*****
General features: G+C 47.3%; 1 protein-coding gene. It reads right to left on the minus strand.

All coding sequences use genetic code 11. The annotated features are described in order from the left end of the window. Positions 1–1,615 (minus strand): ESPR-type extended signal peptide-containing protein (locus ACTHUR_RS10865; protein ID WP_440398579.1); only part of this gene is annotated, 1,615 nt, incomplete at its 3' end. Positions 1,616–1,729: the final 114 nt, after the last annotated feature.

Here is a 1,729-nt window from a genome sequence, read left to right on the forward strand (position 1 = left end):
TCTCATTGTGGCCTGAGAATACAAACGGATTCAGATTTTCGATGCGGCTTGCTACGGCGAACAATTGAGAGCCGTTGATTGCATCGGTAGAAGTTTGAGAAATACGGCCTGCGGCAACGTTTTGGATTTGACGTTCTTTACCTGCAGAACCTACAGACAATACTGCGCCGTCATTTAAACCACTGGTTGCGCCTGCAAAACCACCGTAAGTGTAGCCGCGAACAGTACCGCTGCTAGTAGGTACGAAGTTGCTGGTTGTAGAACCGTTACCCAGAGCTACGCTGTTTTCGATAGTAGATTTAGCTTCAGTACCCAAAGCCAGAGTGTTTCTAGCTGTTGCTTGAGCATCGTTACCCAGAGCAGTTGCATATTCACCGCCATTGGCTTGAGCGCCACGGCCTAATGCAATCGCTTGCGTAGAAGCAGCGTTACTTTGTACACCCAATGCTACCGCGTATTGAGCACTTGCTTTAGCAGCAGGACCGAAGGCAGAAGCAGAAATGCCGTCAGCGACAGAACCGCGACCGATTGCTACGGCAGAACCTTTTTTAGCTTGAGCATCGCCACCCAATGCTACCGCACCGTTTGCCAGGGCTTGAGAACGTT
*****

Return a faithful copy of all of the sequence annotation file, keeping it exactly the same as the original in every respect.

General features: G+C 47.3%; 1 protein-coding gene. It reads right to left on the minus strand.

All coding sequences use genetic code 11. The annotated features are described in order from the left end of the window. Positions 1–1,615 (minus strand): ESPR-type extended signal peptide-containing protein (locus ACTHUR_RS10865; protein ID WP_440398579.1); only part of this gene is annotated, 1,615 nt, incomplete at its 3' end. Positions 1,616–1,729: the final 114 nt, after the last annotated feature.

Here is a 1,729-nt window from a genome sequence, read left to right on the forward strand (position 1 = left end):
TCTCATTGTGGCCTGAGAATACAAACGGATTCAGATTTTCGATGCGGCTTGCTACGGCGAACAATTGAGAGCCGTTGATTGCATCGGTAGAAGTTTGAGAAATACGGCCTGCGGCAACGTTTTGGATTTGACGTTCTTTACCTGCAGAACCTACAGACAATACTGCGCCGTCATTTAAACCACTGGTTGCGCCTGCAAAACCACCGTAAGTGTAGCCGCGAACAGTACCGCTGCTAGTAGGTACGAAGTTGCTGGTTGTAGAACCGTTACCCAGAGCTACGCTGTTTTCGATAGTAGATTTAGCTTCAGTACCCAAAGCCAGAGTGTTTCTAGCTGTTGCTTGAGCATCGTTACCCAGAGCAGTTGCATATTCACCGCCATTGGCTTGAGCGCCACGGCCTAATGCAATCGCTTGCGTAGAAGCAGCGTTACTTTGTACACCCAATGCTACCGCGTATTGAGCACTTGCTTTAGCAGCAGGACCGAAGGCAGAAGCAGAAATGCCGTCAGCGACAGAACCGCGACCGATTGCTACGGCAGAACCTTTTTTAGCTTGAGCATCGCCACCCAATGCTACCGCACCGTTTGCCAGGGCTTGAGAACGTT